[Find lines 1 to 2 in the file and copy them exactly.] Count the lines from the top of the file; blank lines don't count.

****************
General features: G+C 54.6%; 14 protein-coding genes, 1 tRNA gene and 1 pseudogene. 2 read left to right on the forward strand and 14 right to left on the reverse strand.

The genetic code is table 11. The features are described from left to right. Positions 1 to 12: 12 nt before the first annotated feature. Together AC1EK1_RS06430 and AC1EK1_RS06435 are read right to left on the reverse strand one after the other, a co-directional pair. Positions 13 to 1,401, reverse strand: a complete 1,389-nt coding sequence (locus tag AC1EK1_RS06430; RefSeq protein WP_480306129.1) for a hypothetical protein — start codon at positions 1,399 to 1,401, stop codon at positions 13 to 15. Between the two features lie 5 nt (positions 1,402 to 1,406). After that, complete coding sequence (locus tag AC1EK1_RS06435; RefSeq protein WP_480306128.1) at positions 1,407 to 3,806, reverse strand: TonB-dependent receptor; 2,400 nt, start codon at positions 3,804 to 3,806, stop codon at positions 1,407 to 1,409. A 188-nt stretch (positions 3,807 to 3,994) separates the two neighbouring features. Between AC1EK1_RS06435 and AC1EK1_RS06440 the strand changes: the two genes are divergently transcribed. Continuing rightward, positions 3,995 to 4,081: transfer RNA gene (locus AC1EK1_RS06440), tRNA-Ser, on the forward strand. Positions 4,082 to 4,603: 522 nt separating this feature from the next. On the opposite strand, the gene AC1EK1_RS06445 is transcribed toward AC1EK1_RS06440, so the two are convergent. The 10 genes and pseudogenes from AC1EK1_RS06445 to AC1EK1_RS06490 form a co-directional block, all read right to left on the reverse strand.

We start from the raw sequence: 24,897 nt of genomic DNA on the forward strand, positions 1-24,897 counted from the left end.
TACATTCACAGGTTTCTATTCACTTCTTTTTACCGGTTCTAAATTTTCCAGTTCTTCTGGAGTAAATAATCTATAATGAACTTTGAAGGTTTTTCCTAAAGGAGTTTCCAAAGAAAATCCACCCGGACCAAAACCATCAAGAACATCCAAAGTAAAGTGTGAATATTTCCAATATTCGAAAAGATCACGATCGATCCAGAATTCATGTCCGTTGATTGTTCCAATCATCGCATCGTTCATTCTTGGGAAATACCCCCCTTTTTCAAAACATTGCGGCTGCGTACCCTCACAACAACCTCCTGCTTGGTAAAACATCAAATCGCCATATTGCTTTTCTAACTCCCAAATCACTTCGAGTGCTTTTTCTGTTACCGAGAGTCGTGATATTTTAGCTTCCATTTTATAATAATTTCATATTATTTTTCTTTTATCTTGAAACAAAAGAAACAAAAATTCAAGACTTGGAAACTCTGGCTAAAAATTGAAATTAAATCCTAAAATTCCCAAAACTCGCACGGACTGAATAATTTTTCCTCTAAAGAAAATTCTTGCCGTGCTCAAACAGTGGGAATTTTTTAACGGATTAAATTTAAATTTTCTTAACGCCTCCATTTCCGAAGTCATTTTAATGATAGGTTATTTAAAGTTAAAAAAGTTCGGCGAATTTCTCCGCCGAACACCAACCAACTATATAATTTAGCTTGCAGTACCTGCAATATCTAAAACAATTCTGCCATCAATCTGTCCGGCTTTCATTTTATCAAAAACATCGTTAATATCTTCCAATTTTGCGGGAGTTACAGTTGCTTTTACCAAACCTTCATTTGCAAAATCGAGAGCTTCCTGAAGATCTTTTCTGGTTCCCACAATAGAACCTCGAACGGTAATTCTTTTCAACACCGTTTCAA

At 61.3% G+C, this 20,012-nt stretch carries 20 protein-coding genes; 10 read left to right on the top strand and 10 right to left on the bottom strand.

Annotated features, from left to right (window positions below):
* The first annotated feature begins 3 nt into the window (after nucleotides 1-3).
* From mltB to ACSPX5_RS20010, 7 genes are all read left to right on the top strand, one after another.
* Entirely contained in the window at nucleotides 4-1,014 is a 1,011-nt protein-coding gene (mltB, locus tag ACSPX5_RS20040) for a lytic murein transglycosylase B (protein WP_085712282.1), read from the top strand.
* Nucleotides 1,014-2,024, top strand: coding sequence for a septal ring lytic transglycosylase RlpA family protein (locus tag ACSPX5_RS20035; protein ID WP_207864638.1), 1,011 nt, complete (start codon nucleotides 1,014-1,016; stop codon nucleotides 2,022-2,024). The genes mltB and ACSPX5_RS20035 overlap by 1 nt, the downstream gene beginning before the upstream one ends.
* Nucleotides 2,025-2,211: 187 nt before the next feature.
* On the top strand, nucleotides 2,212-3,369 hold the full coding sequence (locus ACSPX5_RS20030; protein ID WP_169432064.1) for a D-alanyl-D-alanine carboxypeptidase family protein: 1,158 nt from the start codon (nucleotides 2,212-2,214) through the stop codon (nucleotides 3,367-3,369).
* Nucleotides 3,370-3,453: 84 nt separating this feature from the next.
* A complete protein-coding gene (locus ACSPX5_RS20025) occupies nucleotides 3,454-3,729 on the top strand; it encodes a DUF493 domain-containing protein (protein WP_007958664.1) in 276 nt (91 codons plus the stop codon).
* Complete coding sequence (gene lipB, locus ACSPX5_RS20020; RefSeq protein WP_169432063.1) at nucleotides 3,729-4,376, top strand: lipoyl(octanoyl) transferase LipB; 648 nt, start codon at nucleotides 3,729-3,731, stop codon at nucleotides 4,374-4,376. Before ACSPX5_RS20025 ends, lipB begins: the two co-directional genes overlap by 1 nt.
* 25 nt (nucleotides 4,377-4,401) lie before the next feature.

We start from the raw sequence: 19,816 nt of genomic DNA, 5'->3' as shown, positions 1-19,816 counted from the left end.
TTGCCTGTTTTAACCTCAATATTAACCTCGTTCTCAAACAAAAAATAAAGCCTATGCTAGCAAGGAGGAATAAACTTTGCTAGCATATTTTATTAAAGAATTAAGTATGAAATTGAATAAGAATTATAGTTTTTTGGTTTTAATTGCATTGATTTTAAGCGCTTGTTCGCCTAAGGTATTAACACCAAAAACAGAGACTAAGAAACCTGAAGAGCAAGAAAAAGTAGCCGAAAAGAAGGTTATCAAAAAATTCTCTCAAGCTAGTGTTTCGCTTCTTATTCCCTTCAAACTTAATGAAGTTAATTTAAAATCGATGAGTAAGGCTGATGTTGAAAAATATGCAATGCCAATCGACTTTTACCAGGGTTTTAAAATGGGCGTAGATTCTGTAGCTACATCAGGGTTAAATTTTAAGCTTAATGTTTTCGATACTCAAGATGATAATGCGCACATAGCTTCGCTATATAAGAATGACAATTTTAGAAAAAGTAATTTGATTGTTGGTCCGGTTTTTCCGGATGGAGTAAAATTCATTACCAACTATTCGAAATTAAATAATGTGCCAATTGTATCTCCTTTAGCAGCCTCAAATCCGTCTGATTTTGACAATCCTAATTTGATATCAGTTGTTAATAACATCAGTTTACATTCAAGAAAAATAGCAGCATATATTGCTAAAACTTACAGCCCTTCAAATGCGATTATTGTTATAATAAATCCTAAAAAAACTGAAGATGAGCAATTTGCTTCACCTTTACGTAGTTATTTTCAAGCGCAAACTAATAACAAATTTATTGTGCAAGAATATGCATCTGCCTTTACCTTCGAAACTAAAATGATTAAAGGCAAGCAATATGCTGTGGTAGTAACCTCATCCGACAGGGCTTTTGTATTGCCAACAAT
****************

General features: G+C 54.6%; 14 protein-coding genes, 1 tRNA gene and 1 pseudogene. 2 read left to right on the forward strand and 14 right to left on the reverse strand.

The genetic code is table 11. The features are described from left to right. Positions 1 to 12: 12 nt before the first annotated feature. Together AC1EK1_RS06430 and AC1EK1_RS06435 are read right to left on the reverse strand one after the other, a co-directional pair. Positions 13 to 1,401, reverse strand: a complete 1,389-nt coding sequence (locus tag AC1EK1_RS06430; RefSeq protein WP_480306129.1) for a hypothetical protein — start codon at positions 1,399 to 1,401, stop codon at positions 13 to 15. Between the two features lie 5 nt (positions 1,402 to 1,406). After that, complete coding sequence (locus tag AC1EK1_RS06435; RefSeq protein WP_480306128.1) at positions 1,407 to 3,806, reverse strand: TonB-dependent receptor; 2,400 nt, start codon at positions 3,804 to 3,806, stop codon at positions 1,407 to 1,409. A 188-nt stretch (positions 3,807 to 3,994) separates the two neighbouring features. Between AC1EK1_RS06435 and AC1EK1_RS06440 the strand changes: the two genes are divergently transcribed. Continuing rightward, positions 3,995 to 4,081: transfer RNA gene (locus AC1EK1_RS06440), tRNA-Ser, on the forward strand. Positions 4,082 to 4,603: 522 nt separating this feature from the next. On the opposite strand, the gene AC1EK1_RS06445 is transcribed toward AC1EK1_RS06440, so the two are convergent. The 10 genes and pseudogenes from AC1EK1_RS06445 to AC1EK1_RS06490 form a co-directional block, all read right to left on the reverse strand.